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Handout for Corralling the Bureaucracy: How to Work Toward Integrated Citywide Food Policy
Handout for Corralling the Bureaucracy: How to Work Toward Integrated Citywide Food Policy
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Handout for Corralling the Bureaucracy: How to Work Toward Integrated Citywide Food Policy

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  • 1. Corralling the Bureaucracy: How to collaborate across departments to achieve integrated citywide food policy Group activity guidelines 1. Break into small groups – mingling encouraged! 2. As individuals, spend a couple minutes coming up with a scenario – think big or small and identify a food systems related policy/program you’d like to see happen in your city (e.g. You’d like your city to source 20% of fresh produce from within city boundaries within the next 10 years). 3. As a group, choose one of your ideas to move forward with, then identify: Internal partners (at least 4 departments/sectors) and why you’ll need them Community partnerships that might help move your project forward Goals of your idea and how it will improve your local food system The structure you’ll use to move your idea forward (e.g. an IDT or maybe something less formal) Timeline How to measure success Identify needed resources (staff, budget, etc), but don’t get hung up on $ Assessment/research needed What kind of interdepartmental coordination is needed to establish this as a sustainable, on-going effort Political challenges Other anticipated challenges You will have 25 minutes to come up with an idea and identify the items above. Facilitators will be on hand to update you on time left, and you can feel free to ask us questions. If you’re getting a lot of great dialogue out of this, don’t worry too much about getting through all of the items. Each team will then have an opportunity (1-2 min) to share what your project was and key lessons learned from this activity. Corralling the Bureaucracy: How to collaborate across departments to achieve integrated citywide food policy Group activity guidelines 1. Break into small groups (mingling encouraged!). 2. As individuals, spend a couple minutes coming up with a scenario – think big or small and identify a food systems related policy/program you’d like to see happen in your city (e.g. You’d like your city to source 20% of fresh produce from within city boundaries within the next 10 years). 3. As a group, choose one of your ideas to move forward with, then identify: Internal partners (at least 4 departments/sectors) and why you’ll need them Community partnerships that might help move your project forward Goals of your idea and how it will improve your local food system The structure you’ll use to move your idea forward (e.g. an IDT or maybe something less formal) Timeline How to measure success Identify needed resources (staff, budget, etc), but don’t get hung up on $ Assessment/research needed What kind of interdepartmental coordination is needed to establish this as a sustainable, on-going effort Political challenges Other anticipated challenges You will have 25 minutes to come up with an idea and identify the items above. Facilitators will be on hand to update you on time left, and you can feel free to ask us questions. If you’re getting a lot of great dialogue out of this, don’t worry too much about getting through all of the items. Each team will then have an opportunity (1-2 min) to share what your project was, and key lessons learned from this activity.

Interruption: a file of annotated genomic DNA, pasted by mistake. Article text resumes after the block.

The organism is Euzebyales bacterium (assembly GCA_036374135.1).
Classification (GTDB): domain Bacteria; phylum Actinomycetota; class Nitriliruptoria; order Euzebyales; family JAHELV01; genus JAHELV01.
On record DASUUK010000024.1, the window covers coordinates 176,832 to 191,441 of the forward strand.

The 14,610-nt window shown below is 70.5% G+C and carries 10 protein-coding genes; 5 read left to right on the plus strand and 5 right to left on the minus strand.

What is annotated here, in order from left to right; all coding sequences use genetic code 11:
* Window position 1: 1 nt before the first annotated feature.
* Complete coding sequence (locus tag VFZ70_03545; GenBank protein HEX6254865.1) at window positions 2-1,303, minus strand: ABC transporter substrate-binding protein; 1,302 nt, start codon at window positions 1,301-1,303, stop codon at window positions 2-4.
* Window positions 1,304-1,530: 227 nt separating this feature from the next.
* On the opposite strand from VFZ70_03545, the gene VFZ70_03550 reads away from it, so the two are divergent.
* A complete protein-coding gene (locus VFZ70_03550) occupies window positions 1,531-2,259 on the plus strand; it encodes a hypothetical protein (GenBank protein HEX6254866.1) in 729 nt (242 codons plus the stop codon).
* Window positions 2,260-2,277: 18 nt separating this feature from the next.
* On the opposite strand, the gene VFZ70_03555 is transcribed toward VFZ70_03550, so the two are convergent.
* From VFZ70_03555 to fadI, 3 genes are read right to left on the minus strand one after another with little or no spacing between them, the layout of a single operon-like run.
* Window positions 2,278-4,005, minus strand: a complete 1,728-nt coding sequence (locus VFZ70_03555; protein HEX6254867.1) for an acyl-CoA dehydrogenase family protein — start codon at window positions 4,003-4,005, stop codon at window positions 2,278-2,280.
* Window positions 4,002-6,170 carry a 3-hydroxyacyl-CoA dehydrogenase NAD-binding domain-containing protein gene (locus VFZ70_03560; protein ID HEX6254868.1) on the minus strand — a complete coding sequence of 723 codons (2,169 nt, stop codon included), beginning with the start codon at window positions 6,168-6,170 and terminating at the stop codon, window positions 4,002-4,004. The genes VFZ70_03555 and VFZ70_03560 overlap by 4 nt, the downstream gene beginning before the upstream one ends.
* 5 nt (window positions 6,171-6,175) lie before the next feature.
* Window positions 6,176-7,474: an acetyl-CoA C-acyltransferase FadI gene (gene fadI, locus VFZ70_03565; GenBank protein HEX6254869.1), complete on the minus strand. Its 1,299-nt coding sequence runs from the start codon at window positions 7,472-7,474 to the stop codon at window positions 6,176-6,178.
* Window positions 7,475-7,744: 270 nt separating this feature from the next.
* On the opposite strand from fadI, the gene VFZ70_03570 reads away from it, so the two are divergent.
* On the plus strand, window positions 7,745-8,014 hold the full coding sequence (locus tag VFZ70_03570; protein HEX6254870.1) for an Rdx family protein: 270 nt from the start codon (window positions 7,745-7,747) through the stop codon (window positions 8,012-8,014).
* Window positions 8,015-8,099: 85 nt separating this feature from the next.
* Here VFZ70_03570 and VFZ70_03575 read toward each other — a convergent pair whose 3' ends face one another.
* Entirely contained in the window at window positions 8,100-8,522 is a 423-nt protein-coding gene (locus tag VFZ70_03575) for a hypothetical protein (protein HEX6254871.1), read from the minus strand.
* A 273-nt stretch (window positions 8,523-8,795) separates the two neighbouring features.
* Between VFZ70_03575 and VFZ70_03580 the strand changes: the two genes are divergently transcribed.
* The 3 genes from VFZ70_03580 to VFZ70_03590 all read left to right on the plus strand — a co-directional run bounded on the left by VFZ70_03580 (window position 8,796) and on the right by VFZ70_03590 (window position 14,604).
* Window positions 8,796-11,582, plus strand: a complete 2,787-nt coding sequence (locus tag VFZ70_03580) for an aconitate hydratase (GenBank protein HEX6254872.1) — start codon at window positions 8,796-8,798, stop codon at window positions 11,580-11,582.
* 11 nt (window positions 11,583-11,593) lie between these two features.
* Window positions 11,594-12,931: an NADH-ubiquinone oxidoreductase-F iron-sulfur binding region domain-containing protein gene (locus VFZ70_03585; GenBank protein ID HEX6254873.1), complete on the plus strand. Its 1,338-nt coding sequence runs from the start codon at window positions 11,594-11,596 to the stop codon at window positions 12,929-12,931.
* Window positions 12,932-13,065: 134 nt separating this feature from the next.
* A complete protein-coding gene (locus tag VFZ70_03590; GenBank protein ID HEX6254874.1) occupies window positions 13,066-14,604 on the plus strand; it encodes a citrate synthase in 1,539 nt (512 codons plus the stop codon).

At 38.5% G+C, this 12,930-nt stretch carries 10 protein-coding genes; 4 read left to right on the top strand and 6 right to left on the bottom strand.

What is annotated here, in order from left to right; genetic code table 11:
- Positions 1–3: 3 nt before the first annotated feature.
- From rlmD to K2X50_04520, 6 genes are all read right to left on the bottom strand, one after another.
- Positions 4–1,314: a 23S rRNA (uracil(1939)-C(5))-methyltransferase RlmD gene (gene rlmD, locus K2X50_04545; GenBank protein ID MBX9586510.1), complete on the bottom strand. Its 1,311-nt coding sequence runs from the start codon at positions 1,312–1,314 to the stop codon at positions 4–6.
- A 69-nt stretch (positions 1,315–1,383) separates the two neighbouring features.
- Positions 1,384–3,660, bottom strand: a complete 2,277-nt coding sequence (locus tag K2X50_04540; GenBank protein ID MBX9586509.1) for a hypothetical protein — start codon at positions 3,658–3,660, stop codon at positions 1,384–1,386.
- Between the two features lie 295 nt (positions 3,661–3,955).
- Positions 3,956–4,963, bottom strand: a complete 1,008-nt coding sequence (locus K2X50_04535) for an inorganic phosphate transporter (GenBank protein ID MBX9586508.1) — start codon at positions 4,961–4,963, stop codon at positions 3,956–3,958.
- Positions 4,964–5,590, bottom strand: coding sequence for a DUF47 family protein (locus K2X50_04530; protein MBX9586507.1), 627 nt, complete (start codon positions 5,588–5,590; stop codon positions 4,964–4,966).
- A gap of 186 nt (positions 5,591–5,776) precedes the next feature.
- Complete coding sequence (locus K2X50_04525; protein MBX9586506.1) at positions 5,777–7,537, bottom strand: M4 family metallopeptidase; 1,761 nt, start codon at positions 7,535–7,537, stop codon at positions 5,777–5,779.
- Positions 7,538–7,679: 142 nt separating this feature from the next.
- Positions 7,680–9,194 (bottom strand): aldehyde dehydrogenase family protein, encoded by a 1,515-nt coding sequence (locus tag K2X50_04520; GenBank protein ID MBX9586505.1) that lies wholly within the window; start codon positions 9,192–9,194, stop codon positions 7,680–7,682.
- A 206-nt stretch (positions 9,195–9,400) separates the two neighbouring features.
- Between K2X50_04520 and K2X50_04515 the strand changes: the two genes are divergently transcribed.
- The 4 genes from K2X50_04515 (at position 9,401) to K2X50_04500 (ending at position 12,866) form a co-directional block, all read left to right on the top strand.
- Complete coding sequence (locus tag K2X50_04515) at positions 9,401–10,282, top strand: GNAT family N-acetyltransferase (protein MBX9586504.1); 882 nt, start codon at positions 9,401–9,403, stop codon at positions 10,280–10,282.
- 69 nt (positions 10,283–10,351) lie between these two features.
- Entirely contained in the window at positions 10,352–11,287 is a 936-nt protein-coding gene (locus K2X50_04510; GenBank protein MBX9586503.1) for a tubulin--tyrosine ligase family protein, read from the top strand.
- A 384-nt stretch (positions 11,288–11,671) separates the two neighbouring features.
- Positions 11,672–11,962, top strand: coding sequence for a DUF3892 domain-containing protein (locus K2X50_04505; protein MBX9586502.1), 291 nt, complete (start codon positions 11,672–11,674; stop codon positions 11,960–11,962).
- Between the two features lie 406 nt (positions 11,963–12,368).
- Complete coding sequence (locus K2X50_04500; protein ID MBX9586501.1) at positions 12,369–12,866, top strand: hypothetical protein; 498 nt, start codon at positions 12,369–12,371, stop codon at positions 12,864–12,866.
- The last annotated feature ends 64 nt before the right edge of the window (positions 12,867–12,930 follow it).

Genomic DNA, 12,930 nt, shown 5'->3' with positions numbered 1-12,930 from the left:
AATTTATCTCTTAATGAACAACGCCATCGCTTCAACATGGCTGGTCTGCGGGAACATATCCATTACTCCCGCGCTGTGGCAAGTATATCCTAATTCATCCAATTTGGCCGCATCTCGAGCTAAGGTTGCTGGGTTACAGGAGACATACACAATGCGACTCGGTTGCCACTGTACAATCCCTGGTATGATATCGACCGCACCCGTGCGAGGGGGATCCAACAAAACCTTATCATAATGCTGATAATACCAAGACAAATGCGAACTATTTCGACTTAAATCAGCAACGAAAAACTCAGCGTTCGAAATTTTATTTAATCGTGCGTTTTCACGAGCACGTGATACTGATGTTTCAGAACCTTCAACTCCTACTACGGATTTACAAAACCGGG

• 2. Thanks for your participation!To keep the conversation going, feel free to contact us:Allison Schwartzallison.schwartz@seattle.gov(206) 386-4654Seattle Dept of TransportationRich Macdonaldrich.macdonald@seattle.gov(206) 386-0088Seattle Dept of NeighborhoodsBecca Fongbecca.fong@seattle.gov(206) 615-1811Seattle Dept of Parks & Recreationhttp://www.seattle.gov/urbanagriculture/Thanks for your participation!To keep the conversation going, feel free to contact us:Allison Schwartzallison.schwartz@seattle.gov(206) 386-4654Seattle Dept of TransportationRich Macdonaldrich.macdonald@seattle.gov(206) 386-0088Seattle Dept of NeighborhoodsBecca Fongbecca.fong@seattle.gov(206) 615-1811Seattle Dept of Parks & Recreationhttp://www.seattle.gov/urbanagriculture/

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